YMMV / Indecent Proposal

  • Critic-Proof: The film received mostly negative reviews from critics and was nominated for several Razzie awards. Despite this, it was very successful at the box office and made $266 million worldwide.
  • Designated Hero: Gage's behavior really comes off as incredibly creepy and sleazy when you think about it, almost to the point of Fridge Horror. When Diana turns down his offer to buy her an expensive dress, the dress is promptly delivered to her hotel room—aside from ignoring her refusal, how the hell did he even find out where she was staying in order to send it to her? Then, he asks David about sleeping with Diana, as if Diana's feelings on the matter are unimportant and that she'll be obligated to do whatever her husband decrees. He also pulls a very underhanded stunt to get Diana into bed with him, under the pretense of letting her go—offering to release her from the deal if she wins a coin toss, with a rigged coin that guarantees him victory. He practically stalks her by showing up at both of her jobs, then seems to be seeking vengeance on her by buying the property she and David had their eyes on. After all this, when he finally does have her for himself, he dumps her by claiming that she was just one of many women he pursued like this, which would be an incredibly cruel mind game were it not for Diana being savvy enough to realize what he's trying to do—and we're supposed to feel sorry for him for having to give up the woman he loves. This is all presented in a romantic light, and what's worse, it's coming from the same guy who only a few years earlier, directed Fatal Attraction, where a woman pursuing an uninterested, married man was portrayed as a psycho.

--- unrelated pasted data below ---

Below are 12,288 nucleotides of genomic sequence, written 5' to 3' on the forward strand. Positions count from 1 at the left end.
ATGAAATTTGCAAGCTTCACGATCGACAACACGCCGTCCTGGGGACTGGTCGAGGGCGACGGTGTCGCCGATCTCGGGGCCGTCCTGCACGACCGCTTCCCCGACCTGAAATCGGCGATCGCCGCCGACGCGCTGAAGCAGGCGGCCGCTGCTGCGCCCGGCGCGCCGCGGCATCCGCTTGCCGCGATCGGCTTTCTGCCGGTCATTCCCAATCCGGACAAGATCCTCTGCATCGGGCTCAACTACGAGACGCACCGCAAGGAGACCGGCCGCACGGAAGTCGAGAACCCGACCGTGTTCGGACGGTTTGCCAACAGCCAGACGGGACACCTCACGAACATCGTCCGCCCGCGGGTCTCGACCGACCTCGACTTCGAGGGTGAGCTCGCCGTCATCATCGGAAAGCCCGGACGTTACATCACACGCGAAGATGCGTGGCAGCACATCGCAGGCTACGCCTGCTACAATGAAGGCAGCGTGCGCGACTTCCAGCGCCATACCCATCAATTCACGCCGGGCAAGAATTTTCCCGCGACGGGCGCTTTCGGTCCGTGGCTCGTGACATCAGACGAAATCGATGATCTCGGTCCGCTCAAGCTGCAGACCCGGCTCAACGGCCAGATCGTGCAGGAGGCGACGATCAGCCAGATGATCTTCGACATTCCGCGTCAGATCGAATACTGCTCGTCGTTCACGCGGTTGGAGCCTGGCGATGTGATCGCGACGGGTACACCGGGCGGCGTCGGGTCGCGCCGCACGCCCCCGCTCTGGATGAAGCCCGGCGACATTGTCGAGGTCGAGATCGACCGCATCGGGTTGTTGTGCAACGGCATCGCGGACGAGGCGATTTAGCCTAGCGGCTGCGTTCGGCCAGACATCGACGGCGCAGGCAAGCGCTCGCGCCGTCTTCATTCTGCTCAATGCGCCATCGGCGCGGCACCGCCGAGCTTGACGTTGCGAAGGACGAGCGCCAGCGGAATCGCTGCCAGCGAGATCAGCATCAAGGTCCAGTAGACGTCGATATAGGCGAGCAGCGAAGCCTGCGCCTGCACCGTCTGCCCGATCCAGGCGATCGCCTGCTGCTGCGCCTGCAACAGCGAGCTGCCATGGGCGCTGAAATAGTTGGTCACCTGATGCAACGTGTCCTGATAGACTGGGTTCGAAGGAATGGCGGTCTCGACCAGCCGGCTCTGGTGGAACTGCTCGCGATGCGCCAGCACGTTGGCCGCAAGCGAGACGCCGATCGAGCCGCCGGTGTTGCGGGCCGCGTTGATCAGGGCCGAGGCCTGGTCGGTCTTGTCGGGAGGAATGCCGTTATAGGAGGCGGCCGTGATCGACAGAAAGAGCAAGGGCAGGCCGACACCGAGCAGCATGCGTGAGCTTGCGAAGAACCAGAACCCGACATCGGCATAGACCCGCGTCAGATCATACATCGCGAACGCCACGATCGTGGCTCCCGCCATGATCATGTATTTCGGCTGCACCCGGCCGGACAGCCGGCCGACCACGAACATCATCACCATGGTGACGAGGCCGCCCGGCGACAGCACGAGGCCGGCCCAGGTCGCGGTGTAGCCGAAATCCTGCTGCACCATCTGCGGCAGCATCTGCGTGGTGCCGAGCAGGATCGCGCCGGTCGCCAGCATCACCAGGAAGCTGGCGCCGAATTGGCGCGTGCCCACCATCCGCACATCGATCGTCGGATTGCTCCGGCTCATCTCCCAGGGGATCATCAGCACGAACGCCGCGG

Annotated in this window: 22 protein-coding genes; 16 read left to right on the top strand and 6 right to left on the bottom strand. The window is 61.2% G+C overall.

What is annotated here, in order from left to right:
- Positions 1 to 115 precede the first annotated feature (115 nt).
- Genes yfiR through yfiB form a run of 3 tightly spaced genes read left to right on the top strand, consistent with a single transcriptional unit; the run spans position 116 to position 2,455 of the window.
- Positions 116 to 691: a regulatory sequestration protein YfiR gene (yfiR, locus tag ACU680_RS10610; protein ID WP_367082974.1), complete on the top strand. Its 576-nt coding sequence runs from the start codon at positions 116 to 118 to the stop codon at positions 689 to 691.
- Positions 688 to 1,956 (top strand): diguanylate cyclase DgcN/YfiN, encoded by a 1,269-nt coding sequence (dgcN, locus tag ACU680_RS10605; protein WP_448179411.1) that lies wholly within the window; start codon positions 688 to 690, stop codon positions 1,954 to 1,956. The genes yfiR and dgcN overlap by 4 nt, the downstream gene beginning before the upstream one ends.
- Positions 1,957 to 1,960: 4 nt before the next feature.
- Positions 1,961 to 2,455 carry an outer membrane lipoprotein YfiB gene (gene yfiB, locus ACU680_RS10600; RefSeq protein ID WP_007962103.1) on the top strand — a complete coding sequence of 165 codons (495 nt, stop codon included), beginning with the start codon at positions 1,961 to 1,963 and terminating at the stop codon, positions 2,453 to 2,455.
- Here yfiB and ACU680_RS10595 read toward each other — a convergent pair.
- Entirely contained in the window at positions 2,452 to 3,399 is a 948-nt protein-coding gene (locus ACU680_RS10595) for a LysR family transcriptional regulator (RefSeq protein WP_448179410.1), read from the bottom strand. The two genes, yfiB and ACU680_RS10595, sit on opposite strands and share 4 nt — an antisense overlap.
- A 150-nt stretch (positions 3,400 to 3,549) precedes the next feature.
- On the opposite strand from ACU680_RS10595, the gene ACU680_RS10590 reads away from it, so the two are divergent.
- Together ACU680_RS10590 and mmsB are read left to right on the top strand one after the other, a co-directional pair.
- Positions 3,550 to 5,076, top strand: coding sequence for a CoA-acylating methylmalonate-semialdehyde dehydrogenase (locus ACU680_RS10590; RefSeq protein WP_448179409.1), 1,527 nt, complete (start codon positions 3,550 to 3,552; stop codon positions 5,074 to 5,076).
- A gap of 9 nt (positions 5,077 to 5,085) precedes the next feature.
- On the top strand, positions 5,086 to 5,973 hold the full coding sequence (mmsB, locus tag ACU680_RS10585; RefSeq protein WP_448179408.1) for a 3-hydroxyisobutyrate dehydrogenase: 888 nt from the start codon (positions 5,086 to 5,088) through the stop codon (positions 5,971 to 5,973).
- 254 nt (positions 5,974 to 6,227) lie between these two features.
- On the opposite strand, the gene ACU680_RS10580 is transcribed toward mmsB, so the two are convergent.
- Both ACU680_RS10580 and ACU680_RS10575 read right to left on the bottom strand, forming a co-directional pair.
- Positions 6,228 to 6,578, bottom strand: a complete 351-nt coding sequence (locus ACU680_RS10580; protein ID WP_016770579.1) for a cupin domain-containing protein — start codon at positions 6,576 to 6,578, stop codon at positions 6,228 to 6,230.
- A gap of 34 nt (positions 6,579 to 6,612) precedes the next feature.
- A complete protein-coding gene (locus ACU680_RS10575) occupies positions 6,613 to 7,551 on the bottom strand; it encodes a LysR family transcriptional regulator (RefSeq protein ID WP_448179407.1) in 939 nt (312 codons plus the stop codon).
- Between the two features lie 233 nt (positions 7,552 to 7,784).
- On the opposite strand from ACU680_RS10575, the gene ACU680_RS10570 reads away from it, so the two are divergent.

• Hilarious in Hindsight: David compares Gage to a cuckoo, a bird that invades nests and pushes other eggs out. 22 years later, the same analogy would be used in Spectre.
  • Memetic Mutation: At the time of the film's release, the question "if somebody offered you a million dollars for one night with your spouse, would you accept?" became a popular conversation starter. Additionally, the film has been parodied by comedy shows such as The Simpsons and Mike Tyson Mysteries.
  • Values Dissonance: In Real Life, Gage's behavior would have gotten him slapped with a restraining order and/or stalking charge, yet is presented as thoroughly sexy and romantic.